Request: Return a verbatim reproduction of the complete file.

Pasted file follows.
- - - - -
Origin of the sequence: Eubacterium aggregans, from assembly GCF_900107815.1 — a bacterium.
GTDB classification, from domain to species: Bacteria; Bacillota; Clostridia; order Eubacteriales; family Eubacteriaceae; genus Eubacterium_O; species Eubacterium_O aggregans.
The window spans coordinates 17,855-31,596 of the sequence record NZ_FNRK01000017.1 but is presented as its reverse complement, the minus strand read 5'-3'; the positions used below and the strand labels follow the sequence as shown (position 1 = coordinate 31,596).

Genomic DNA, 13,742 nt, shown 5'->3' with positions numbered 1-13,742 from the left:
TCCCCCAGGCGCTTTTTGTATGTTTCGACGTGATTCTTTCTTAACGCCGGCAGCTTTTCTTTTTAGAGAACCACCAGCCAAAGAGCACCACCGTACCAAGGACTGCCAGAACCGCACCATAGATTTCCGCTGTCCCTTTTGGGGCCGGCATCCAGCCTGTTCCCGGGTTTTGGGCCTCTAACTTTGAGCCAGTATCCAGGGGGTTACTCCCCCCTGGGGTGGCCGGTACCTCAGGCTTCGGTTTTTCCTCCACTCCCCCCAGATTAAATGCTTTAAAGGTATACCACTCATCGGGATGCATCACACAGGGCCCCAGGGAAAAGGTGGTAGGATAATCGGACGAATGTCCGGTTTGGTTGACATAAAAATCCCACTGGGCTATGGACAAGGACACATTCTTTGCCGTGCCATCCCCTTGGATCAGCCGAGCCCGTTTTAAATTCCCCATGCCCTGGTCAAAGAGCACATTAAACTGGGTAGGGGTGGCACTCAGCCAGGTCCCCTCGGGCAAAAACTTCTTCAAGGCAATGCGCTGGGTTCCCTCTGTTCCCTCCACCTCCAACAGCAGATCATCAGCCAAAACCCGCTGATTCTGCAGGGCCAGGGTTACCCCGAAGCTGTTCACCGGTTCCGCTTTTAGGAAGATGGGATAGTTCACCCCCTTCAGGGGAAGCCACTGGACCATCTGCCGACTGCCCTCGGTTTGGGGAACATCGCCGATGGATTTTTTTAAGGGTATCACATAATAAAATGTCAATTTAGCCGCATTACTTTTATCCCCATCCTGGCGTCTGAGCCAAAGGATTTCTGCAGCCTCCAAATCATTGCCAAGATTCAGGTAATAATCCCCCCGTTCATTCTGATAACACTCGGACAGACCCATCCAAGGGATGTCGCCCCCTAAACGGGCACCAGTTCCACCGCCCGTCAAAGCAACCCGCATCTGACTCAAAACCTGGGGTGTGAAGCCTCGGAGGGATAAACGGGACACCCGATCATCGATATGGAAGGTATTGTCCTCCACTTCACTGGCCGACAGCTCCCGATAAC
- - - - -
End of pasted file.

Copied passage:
Origin of the sequence: Eubacterium aggregans, from assembly GCF_900107815.1 — a bacterium.
GTDB classification, from domain to species: Bacteria; Bacillota; Clostridia; order Eubacteriales; family Eubacteriaceae; genus Eubacterium_O; species Eubacterium_O aggregans.
The window spans coordinates 17,855-31,596 of the sequence record NZ_FNRK01000017.1 but is presented as its reverse complement, the minus strand read 5'-3'; the positions used below and the strand labels follow the sequence as shown (position 1 = coordinate 31,596).

Genomic DNA, 13,742 nt, shown 5'->3' with positions numbered 1-13,742 from the left:
TCCCCCAGGCGCTTTTTGTATGTTTCGACGTGATTCTTTCTTAACGCCGGCAGCTTTTCTTTTTAGAGAACCACCAGCCAAAGAGCACCACCGTACCAAGGACTGCCAGAACCGCACCATAGATTTCCGCTGTCCCTTTTGGGGCCGGCATCCAGCCTGTTCCCGGGTTTTGGGCCTCTAACTTTGAGCCAGTATCCAGGGGGTTACTCCCCCCTGGGGTGGCCGGTACCTCAGGCTTCGGTTTTTCCTCCACTCCCCCCAGATTAAATGCTTTAAAGGTATACCACTCATCGGGATGCATCACACAGGGCCCCAGGGAAAAGGTGGTAGGATAATCGGACGAATGTCCGGTTTGGTTGACATAAAAATCCCACTGGGCTATGGACAAGGACACATTCTTTGCCGTGCCATCCCCTTGGATCAGCCGAGCCCGTTTTAAATTCCCCATGCCCTGGTCAAAGAGCACATTAAACTGGGTAGGGGTGGCACTCAGCCAGGTCCCCTCGGGCAAAAACTTCTTCAAGGCAATGCGCTGGGTTCCCTCTGTTCCCTCCACCTCCAACAGCAGATCATCAGCCAAAACCCGCTGATTCTGCAGGGCCAGGGTTACCCCGAAGCTGTTCACCGGTTCCGCTTTTAGGAAGATGGGATAGTTCACCCCCTTCAGGGGAAGCCACTGGACCATCTGCCGACTGCCCTCGGTTTGGGGAACATCGCCGATGGATTTTTTTAAGGGTATCACATAATAAAATGTCAATTTAGCCGCATTACTTTTATCCCCATCCTGGCGTCTGAGCCAAAGGATTTCTGCAGCCTCCAAATCATTGCCAAGATTCAGGTAATAATCCCCCCGTTCATTCTGATAACACTCGGACAGACCCATCCAAGGGATGTCGCCCCCTAAACGGGCACCAGTTCCACCGCCCGTCAAAGCAACCCGCATCTGACTCAAAACCTGGGGTGTGAAGCCTCGGAGGGATAAACGGGACACCCGATCATCGATATGGAAGGTATTGTCCTCCACTTCACTGGCCGACAGCTCCCGATAAC